There are number of evidences are available, which supports that microorganisms present in gastrointestinal tract affects the human health and immunity [19-23]. In fact, the GIT of foetus in-utero is sterile until the time of birth. But on passage through the vagina, is exposed to the microorganisms of surrounding sources i.e. mother, environment contamination and diet [23,24]. These microorganisms from the external environment are rapidly added to the new born child. During the process of addition, many microorganisms are unable to colonise and they disappear soon after the birth of child. And other is able to successfully acquire stable microflora [25]. As GIT of a human plays such a major and important role, its role cannot be neglected. So, before making understand the role of probiotics to the human health, it is very important for us to have an appropriate role of normal human intestine with respect to microbiota.
The elementary function of the human gastrointestinal tract has long been considered as digestion and absorption of nutrients and excretion of waste end products. In recent years, however it has become recognized that the gastrointestinal tract fulfills many other functions, which are essential for our well-being [26]. The gastrointestinal tract of humans is inhabited by a complex or aggregate collection of microbial species. This has been happened because of sharing of a long evolutionary history with the human beings. The term intestinal ‘microflora’ or ‘microbiota’ refer to the microbial ecosystem colonizing the gastrointestinal tract [27].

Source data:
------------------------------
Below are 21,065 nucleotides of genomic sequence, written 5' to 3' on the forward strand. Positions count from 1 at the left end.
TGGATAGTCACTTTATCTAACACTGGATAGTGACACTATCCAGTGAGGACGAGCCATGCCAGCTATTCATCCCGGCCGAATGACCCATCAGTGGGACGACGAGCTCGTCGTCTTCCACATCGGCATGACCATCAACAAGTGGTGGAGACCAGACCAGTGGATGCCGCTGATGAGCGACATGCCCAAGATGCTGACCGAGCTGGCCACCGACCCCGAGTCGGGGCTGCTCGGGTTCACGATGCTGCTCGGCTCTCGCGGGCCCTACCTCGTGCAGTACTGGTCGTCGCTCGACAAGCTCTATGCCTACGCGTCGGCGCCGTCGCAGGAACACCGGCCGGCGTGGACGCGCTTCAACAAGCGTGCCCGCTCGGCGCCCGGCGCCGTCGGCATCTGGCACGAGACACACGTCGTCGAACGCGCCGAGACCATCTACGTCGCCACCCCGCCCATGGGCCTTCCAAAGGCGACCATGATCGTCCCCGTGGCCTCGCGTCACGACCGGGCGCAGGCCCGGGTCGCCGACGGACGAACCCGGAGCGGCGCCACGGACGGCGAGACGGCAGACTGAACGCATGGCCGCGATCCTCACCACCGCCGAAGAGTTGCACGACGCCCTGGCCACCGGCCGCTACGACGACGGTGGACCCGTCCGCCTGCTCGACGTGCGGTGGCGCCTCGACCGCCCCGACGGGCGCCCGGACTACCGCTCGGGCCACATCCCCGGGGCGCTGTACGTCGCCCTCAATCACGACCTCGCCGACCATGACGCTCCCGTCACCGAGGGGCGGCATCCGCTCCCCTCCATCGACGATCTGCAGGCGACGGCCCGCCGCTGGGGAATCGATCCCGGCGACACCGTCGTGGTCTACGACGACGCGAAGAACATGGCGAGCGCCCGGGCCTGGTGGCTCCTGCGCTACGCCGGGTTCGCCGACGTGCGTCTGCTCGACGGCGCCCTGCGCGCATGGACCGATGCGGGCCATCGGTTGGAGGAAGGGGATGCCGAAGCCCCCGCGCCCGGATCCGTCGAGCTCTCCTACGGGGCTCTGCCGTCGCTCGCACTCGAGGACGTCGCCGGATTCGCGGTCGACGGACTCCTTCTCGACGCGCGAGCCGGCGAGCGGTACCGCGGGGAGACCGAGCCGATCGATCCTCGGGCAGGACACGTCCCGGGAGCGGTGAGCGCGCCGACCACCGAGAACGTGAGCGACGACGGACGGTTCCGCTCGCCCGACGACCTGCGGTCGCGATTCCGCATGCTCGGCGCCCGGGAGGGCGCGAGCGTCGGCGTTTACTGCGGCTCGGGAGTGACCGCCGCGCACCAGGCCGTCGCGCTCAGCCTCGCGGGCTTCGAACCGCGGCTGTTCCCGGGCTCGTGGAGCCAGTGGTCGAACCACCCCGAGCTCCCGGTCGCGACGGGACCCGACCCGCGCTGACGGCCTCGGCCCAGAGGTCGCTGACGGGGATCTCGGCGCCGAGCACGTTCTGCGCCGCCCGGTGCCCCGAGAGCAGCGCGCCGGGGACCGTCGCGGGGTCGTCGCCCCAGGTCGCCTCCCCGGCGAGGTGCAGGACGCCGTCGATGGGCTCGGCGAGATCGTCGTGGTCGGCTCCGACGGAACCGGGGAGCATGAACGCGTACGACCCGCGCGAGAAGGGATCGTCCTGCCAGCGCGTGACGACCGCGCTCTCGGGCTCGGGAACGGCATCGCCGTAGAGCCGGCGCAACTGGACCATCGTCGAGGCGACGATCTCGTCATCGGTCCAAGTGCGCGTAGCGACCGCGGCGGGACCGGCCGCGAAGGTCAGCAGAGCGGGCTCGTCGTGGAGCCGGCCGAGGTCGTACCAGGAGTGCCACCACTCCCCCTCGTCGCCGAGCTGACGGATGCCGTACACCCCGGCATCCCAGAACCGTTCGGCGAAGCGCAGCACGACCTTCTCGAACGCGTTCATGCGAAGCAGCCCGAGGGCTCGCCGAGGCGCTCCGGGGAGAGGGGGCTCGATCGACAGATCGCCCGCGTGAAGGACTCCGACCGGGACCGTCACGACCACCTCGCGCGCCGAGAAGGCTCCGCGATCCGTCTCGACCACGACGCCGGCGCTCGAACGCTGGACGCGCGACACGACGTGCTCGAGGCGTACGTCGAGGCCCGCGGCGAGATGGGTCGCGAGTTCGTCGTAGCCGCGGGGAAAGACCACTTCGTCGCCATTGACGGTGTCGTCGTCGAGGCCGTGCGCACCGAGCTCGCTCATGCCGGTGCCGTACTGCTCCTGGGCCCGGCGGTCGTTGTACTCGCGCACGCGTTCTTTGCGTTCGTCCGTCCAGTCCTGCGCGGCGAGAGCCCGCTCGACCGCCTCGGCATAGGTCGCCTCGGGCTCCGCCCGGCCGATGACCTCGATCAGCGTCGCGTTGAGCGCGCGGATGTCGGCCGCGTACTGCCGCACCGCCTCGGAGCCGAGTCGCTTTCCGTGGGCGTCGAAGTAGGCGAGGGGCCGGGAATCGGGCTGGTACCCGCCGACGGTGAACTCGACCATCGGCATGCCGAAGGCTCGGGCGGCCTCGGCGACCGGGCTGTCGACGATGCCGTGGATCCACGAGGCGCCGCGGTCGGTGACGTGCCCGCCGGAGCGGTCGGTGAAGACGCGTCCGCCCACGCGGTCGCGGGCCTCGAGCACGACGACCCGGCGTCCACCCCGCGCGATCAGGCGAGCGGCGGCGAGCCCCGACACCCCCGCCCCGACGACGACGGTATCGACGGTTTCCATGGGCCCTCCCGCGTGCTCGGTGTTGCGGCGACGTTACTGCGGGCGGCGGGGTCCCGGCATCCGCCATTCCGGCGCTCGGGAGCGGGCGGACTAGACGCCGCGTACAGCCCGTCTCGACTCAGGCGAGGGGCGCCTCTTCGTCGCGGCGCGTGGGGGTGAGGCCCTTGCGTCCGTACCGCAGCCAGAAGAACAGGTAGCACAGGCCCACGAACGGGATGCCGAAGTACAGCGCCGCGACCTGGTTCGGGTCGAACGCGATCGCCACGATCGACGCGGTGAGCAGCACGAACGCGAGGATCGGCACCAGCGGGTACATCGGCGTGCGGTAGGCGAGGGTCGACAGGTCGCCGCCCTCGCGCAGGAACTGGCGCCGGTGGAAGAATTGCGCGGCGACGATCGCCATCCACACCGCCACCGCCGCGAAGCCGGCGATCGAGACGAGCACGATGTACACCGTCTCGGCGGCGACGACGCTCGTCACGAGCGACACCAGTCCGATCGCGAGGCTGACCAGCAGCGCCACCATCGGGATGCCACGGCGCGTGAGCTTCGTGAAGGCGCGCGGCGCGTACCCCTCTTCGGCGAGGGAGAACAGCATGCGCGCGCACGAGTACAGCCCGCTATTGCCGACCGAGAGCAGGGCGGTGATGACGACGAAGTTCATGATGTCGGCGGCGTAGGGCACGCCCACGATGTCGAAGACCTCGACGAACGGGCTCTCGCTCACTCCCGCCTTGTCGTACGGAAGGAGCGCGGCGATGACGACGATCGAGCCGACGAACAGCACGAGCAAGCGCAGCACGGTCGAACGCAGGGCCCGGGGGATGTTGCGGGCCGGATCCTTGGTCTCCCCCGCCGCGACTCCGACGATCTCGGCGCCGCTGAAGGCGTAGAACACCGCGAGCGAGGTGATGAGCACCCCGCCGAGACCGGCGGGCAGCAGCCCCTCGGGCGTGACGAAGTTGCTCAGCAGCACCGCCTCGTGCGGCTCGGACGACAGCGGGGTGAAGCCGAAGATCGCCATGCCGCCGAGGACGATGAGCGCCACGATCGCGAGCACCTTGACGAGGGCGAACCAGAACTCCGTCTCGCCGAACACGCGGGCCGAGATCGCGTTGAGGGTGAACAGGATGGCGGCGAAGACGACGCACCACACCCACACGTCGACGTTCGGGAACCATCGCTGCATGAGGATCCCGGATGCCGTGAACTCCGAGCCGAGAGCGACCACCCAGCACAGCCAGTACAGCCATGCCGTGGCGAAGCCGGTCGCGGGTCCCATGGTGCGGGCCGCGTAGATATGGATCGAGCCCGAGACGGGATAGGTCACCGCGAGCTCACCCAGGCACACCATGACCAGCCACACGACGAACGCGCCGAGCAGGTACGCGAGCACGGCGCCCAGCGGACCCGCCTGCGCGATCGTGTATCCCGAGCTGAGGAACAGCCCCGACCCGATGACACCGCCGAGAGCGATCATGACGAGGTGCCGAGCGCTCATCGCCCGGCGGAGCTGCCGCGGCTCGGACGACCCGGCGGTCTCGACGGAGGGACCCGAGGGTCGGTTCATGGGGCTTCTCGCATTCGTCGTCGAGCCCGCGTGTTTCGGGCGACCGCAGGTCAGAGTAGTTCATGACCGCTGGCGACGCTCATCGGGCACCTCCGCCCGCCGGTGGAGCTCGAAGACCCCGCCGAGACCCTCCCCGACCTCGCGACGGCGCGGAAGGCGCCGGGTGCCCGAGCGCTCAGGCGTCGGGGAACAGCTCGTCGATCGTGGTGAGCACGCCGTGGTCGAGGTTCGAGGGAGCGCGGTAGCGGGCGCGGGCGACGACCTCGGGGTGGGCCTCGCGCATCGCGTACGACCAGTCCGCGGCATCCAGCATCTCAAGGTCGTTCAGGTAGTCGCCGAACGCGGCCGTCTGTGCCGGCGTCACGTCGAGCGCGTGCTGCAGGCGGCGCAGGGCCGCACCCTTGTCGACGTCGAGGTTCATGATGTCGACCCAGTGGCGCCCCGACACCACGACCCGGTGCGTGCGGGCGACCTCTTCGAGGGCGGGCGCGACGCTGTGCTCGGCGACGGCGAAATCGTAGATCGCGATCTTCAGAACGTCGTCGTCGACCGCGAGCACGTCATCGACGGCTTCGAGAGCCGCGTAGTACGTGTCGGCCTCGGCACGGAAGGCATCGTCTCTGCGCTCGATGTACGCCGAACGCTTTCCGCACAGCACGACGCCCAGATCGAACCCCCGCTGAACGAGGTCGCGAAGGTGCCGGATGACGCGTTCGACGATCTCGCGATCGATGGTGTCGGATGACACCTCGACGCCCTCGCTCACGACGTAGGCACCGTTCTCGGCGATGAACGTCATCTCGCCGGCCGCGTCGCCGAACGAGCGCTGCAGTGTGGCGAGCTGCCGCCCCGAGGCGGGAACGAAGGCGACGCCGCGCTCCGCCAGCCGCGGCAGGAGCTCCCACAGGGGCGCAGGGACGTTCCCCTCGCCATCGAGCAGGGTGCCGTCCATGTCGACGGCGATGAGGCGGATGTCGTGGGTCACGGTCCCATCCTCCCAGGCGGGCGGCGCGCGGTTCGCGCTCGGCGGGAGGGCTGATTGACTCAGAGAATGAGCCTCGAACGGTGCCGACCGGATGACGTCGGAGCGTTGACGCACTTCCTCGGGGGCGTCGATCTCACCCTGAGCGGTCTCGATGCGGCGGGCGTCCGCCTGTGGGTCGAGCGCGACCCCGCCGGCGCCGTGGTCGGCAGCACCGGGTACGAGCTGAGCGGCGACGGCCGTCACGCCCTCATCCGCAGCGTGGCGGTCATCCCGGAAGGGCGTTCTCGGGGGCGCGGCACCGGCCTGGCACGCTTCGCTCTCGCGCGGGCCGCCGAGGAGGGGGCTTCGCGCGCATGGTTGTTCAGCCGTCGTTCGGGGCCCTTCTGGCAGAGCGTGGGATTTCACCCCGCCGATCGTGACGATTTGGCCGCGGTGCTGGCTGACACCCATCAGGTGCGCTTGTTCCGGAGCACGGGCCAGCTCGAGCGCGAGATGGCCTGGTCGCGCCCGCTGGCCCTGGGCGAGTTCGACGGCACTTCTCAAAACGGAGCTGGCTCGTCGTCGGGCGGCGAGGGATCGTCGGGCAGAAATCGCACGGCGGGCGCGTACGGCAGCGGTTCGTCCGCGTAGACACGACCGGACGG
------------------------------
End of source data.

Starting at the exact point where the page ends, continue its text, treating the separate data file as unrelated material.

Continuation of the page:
There is an interrelationship among the different microorganisms and the host within such a complex system. The co-evolution of these bacteria has resulted in complex symbiotic relationships between the host and various microbes in the gut microbiota [28]. Distal and luminal portion of mammalian intestine are packed with bacteria although other types are also found, including protozoa and fungi
The ileum (distal portion), is a transition zone having higher bacterial densities and species diversity, but the most dense colonization is in the colon. Due to its vast diversity in intestine around 400 species of bacteria are presents belonging to more than 190 genera [29]. The number of bacteria in large intestine may reaches up to 1010 cells and could substantially rises to astonishing high levels (1011 to 1012 cells) [30]. In the lower intestine, anaerobes or facultative anaerobic microorganisms predominate, particularly the bifidobacteria , bacteroides , fusobacteria and peptostreptococci (each group present at approximately 109 per gram); including enterobacteria and lactobacilli , are present at only moderate densities(106-108 per gram) [31].